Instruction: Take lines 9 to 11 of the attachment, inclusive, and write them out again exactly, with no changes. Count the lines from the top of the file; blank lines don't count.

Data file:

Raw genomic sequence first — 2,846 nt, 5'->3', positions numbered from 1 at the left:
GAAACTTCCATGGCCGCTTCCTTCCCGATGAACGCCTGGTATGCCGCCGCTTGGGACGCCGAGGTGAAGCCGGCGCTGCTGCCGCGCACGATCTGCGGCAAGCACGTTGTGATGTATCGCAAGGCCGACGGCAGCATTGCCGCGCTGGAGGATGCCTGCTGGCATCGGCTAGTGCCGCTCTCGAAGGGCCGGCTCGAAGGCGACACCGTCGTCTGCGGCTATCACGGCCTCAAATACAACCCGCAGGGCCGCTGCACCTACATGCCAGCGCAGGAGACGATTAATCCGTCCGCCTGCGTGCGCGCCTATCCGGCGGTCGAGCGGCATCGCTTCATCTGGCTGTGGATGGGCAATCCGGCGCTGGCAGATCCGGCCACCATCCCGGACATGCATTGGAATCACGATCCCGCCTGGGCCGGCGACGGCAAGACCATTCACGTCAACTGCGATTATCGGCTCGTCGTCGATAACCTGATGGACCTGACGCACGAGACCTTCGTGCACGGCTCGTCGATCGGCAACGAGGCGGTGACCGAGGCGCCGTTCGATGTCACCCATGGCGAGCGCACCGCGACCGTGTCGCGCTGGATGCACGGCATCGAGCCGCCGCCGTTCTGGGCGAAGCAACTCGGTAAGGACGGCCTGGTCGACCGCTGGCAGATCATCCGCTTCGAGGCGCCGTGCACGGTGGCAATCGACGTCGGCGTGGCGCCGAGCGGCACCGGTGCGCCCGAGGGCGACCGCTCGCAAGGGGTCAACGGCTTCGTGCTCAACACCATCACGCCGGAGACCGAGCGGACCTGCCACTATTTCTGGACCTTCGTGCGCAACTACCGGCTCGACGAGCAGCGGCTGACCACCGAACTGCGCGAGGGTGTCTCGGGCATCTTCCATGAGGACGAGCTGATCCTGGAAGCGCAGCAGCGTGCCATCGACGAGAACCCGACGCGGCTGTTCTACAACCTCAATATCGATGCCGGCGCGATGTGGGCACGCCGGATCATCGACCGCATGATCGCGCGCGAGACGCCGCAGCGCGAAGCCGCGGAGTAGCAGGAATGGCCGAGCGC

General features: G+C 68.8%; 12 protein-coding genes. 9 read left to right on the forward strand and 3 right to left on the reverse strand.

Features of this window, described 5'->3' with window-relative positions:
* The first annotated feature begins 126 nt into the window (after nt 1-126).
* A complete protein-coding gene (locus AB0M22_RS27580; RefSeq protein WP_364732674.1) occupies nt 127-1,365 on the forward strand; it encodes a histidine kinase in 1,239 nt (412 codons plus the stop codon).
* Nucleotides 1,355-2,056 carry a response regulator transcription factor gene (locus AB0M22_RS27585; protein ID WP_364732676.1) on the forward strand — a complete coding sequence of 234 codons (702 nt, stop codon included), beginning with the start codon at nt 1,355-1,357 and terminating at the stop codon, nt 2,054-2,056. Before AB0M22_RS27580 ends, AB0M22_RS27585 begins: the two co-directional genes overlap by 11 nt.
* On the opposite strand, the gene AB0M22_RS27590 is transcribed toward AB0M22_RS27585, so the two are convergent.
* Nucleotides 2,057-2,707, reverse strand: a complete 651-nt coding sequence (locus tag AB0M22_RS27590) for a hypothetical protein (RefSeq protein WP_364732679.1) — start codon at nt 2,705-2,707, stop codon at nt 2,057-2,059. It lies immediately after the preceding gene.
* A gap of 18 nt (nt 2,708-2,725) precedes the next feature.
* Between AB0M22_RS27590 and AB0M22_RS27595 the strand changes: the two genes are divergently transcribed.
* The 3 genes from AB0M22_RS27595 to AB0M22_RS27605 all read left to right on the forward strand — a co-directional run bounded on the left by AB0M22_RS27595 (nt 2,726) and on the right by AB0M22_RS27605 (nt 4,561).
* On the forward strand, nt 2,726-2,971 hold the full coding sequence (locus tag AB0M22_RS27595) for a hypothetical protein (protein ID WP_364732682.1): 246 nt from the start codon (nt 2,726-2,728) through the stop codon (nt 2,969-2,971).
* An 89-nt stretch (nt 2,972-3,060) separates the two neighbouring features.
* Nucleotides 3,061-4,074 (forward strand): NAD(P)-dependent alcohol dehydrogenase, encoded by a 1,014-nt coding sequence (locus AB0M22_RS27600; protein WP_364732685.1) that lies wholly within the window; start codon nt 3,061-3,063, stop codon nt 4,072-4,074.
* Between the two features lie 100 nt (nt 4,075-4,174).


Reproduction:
* Nucleotides 2,057-2,707, reverse strand: a complete 651-nt coding sequence (locus tag AB0M22_RS27590) for a hypothetical protein (RefSeq protein WP_364732679.1) — start codon at nt 2,705-2,707, stop codon at nt 2,057-2,059. It lies immediately after the preceding gene.
* A gap of 18 nt (nt 2,708-2,725) precedes the next feature.
* Between AB0M22_RS27590 and AB0M22_RS27595 the strand changes: the two genes are divergently transcribed.